sqrt_weight_lb = sqrt(weight_lb) round(sqrt_weight_lb)
… or we can skip the middle step and put a function inside of the other:
Many functions have more than one input. Usually the first one is required, then the following ones modify the way the function… functions.
# Let's see if round has any more tricks: ?round round(sqrt(weight_lb), digits = 2)
Data types in R: vectors and data frames.
So far, every variable has represented a single number. However, variables in R can represent much more. they can represent words as well…
animal <- "sea urchin"
…or even groups of numbers and words.
A “list” of things is called a vector in R. We make lists using the command
animals <- c('Dogs', 'Sheep', 'Pigs') animals # this tells us the "class": class(weight_g) # Let's try with numbers: weights <- c(1,10,300, 40)
We can pull out individual values from the vector using brackets:
# extract first "element" of the vector: animals animals # we can also pull out multiple into a smaller animals[c(1,2)] animals[c(1,1,1,1,1,2)]
What if we want to grab the smallest numbers out of one of these vectors?
weights <- c(1,10,300, 40) # Grab weights only if weights are less than 30 weights[weights<40]
|<=||Less than or equal to|
|>=||Greater than or equal to|
|!=||Not equal to|
Let’s play with these a bit!
- Get the numbers not equal to 40.
- Get the numbers greater than or equal to 10
Make a folder on your Desktop called “workshop”, and a folder in that called ‘data’. then put this spreadsheet inside of it:
This file is a
csv, or “comma-separated value”. It is the best way to import data into R. You can easily save your excel spreadsheets into a csv file (“save as” in excel), but you will have to save each “sheet” as a separate
csv. There are ways to read excel
.xls files directly into R, but we won’t be covering that link to that code here, though
Finding out where we are on the computer
R will let you navigate through the computer. A new project will probably start you out in your “Documents” folder, or in your “Home” folder (where you Document folder is).
# Where are we? getwd() # What files are there? list.files()
Moving around on the computer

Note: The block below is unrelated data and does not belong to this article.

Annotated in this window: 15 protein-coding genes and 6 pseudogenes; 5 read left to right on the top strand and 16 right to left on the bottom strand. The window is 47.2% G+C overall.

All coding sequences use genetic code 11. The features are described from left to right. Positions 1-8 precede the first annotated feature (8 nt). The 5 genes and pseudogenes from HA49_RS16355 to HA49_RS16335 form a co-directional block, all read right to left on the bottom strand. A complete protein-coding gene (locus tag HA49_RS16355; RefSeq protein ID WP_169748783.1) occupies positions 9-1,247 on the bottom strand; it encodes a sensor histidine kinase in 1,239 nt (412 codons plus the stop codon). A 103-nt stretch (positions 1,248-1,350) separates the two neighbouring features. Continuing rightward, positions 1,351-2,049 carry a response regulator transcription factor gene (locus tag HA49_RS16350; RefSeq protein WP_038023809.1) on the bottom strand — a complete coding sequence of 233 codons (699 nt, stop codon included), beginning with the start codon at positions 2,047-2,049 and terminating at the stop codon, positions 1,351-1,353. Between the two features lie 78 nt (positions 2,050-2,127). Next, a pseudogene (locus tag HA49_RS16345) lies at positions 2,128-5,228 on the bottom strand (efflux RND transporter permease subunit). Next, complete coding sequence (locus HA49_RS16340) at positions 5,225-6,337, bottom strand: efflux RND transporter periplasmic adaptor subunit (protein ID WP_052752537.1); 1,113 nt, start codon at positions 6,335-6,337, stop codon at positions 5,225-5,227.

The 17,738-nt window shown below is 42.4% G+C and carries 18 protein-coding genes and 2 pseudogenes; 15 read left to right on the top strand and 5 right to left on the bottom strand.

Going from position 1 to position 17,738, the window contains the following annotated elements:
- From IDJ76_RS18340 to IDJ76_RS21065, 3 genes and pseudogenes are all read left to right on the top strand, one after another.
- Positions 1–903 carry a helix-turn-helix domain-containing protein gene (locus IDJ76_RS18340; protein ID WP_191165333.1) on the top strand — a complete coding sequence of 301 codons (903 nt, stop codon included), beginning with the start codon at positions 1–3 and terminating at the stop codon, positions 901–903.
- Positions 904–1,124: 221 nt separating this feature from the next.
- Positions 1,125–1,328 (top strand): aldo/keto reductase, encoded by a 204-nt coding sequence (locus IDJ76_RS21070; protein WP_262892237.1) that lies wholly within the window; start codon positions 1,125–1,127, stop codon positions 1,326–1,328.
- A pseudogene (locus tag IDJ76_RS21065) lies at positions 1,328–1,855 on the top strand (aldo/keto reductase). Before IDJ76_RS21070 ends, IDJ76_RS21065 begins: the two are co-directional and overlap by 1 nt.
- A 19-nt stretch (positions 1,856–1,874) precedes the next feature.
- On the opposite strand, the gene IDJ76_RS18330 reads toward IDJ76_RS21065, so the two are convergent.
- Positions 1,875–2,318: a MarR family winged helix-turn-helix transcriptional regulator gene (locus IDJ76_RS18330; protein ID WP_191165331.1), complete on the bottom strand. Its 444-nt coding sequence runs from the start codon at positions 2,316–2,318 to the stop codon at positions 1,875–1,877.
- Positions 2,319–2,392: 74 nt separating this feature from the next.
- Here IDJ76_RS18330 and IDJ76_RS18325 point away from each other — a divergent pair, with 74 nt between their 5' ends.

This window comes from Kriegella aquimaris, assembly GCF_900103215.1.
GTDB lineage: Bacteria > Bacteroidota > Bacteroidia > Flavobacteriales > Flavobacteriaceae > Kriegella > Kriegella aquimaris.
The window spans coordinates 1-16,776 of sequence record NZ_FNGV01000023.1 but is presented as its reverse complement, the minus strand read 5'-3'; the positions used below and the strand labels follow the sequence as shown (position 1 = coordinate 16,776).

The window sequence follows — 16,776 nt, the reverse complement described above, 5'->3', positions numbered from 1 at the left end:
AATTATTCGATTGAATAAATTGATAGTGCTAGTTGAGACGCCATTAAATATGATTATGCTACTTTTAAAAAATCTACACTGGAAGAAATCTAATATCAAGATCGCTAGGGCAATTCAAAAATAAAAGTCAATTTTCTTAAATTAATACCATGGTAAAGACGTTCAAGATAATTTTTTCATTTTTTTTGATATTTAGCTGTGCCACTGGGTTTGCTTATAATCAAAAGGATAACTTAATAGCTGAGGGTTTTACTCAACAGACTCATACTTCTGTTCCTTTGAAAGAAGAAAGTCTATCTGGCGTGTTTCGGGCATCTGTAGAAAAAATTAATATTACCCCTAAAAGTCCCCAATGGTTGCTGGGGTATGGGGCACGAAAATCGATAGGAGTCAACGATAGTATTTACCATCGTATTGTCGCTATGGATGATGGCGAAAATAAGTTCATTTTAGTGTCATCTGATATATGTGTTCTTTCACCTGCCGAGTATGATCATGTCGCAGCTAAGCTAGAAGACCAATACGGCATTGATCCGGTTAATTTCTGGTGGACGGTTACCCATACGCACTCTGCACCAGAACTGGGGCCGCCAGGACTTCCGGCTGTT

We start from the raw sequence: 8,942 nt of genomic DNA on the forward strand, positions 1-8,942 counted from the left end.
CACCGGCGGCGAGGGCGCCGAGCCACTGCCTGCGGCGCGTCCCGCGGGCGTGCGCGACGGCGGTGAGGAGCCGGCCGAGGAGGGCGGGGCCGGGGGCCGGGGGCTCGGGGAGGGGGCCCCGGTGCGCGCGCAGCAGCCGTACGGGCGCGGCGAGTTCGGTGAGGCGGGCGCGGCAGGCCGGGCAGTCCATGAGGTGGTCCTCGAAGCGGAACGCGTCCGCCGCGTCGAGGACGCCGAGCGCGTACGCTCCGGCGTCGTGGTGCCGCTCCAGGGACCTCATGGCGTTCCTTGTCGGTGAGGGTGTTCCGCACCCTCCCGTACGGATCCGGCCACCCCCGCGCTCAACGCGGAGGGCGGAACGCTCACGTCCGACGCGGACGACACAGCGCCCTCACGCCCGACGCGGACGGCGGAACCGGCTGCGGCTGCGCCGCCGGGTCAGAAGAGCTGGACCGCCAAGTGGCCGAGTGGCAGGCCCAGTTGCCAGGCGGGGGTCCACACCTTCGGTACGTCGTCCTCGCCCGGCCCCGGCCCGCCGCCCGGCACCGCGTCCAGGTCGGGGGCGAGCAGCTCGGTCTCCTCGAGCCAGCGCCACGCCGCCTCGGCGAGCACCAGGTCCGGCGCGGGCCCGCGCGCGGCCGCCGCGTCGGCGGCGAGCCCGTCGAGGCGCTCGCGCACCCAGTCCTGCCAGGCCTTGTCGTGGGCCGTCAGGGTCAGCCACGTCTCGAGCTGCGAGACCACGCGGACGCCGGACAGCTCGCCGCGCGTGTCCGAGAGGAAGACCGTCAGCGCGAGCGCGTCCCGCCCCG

Let’s move into the folder where our data is.
If you start in your Home folder, you just need to go onto your desktop, then into your workshop folder, then get mammals.
If you start in your documents folder, you need to go 1 folder “up”, or go into the enclosing folder. That require a
# .. always gets you 1 folder "up": setwd('..') getwd() setwd('data') setwd('../data') # go out of workshop ,and right back in.
If you ever get “lost”, you can always go back to your “starting point” with a tilde
~ (above the tab key).
setwd(`~`) # ET PHONE Home # If you don't know where you're starting, you'll ALWAYS get to the workshop folder this way: setwd('~/Desktop/workshop/data')
Now let’s import the data! To do that we use another function called
read.csv takes a file name as an input, and returns the contents of that file.
Whoops, just like in the beginning when we asked R
4+2, the “output” of
read.csv isn’t assigned to a variable name. we can do that here:
mammals = read.csv('mammals.csv')
Note: You could’ve put in the whole name of the file from the start (‘Desktop/workshop/mammals.csv’). So
read.csv can understand that as well!
Now typing “mammals” should show the whole spreadsheet:
You can click on the name “mammals” on the sidebar for a excel-style look at the data. But we can also do it straight from the R “command line”:
mammals # show the first 5 lines: head(mammals) # show the last 5 lines: tail(mammals) # use summary to get a lot of information: summary(mammals)
You can use indexing on a
dataframe by telling the rows and columns you are interested in.
# First row, first column mammals[1,1] # First row, complete mammals[1,] # First column mammals[,1]
…but we can also get columns by name using
Let’s make a new column called
chunkiness, which is its weight divided by its length:
# Does a column already exist? mammals$chunkiness mammals$chunkines <- mammals$adult_body_mass_g / mammals$adult_head_body_len_mm
Now let’s do some simple plots: Longer animals should weigh more, but let’s give it a look-see.
Easy quick plots in R are made using the
plot function. You type the y variable, followed by a
~, and then the x variable - then you tell it which data frame to pull those columns from. This is a little weird at first, but this is very normal for statistics!
plot(adult_head_body_len_mm ~ adult_body_mass_g, data=mammals)
Great! That’s probably a good stopping point - let’s move on to Intro to R Part 2 after a short break.